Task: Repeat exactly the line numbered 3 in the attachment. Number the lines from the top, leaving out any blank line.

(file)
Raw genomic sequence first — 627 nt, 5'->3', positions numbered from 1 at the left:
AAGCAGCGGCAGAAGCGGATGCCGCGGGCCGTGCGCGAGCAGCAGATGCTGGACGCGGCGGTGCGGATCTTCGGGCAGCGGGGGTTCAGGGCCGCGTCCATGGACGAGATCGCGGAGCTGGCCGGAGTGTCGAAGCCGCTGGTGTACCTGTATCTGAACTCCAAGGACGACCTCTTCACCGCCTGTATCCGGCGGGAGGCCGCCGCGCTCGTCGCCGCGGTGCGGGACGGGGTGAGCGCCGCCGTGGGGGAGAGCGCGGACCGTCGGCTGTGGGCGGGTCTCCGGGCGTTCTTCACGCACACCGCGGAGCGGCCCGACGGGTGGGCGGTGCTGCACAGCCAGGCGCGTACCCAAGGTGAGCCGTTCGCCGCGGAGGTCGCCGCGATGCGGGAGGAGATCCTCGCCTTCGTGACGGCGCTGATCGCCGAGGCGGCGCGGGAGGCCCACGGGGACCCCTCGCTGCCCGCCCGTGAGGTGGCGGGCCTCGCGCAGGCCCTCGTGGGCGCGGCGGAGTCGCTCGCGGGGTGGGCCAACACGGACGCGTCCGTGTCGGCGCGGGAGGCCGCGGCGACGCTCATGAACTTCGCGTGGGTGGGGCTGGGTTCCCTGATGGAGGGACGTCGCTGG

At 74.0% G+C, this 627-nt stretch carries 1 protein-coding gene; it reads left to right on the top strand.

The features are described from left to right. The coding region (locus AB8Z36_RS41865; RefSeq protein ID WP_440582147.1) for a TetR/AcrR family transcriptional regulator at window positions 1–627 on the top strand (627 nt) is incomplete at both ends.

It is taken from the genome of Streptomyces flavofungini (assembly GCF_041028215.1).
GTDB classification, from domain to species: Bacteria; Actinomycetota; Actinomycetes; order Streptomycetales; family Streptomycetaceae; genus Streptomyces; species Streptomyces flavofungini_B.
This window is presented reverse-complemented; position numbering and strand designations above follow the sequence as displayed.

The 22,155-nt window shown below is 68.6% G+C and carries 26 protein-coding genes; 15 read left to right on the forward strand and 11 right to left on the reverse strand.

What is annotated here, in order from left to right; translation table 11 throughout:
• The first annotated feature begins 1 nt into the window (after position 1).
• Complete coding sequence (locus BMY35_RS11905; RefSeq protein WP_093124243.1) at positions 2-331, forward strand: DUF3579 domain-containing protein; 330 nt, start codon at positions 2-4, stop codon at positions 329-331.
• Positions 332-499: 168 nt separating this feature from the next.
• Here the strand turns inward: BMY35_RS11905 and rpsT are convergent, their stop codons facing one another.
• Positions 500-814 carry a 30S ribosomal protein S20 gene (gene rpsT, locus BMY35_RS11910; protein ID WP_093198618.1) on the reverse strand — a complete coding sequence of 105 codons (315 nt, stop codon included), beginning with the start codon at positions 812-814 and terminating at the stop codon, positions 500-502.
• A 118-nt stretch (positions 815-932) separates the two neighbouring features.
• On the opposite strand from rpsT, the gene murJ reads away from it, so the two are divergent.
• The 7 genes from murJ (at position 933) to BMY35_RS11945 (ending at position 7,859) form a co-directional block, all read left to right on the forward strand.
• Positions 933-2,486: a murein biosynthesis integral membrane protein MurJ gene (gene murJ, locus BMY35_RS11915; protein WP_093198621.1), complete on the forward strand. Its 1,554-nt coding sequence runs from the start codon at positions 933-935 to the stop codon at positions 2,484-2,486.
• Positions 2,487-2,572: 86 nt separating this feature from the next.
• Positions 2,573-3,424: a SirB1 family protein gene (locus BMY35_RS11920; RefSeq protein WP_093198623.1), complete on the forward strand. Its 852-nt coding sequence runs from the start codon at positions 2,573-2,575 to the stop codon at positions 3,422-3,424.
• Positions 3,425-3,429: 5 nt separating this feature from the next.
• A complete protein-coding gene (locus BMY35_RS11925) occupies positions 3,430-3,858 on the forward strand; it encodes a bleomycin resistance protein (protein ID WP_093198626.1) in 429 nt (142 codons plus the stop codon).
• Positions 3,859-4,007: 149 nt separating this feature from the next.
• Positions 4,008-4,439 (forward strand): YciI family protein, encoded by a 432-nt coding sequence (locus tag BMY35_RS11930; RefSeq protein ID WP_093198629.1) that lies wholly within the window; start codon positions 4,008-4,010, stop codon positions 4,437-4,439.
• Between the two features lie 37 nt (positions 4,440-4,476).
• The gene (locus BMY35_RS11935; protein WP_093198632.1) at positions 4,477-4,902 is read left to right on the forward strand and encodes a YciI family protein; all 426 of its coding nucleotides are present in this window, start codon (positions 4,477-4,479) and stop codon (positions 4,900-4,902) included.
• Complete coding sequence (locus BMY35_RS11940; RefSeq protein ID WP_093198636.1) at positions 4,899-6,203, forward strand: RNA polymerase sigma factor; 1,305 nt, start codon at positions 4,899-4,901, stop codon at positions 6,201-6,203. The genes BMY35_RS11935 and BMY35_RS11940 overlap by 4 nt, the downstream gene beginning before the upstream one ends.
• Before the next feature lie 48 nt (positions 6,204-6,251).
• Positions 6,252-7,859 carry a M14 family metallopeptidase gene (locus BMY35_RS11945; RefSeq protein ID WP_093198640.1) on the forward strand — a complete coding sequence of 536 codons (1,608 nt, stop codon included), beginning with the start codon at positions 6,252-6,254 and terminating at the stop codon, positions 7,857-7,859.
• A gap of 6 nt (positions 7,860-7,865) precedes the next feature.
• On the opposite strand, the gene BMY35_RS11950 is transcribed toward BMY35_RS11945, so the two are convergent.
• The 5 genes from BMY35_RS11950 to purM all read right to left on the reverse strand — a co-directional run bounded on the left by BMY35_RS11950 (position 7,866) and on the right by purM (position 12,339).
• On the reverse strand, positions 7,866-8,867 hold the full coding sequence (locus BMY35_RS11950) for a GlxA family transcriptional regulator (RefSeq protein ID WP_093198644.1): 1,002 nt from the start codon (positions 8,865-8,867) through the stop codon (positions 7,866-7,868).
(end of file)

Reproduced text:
At 74.0% G+C, this 627-nt stretch carries 1 protein-coding gene; it reads left to right on the top strand.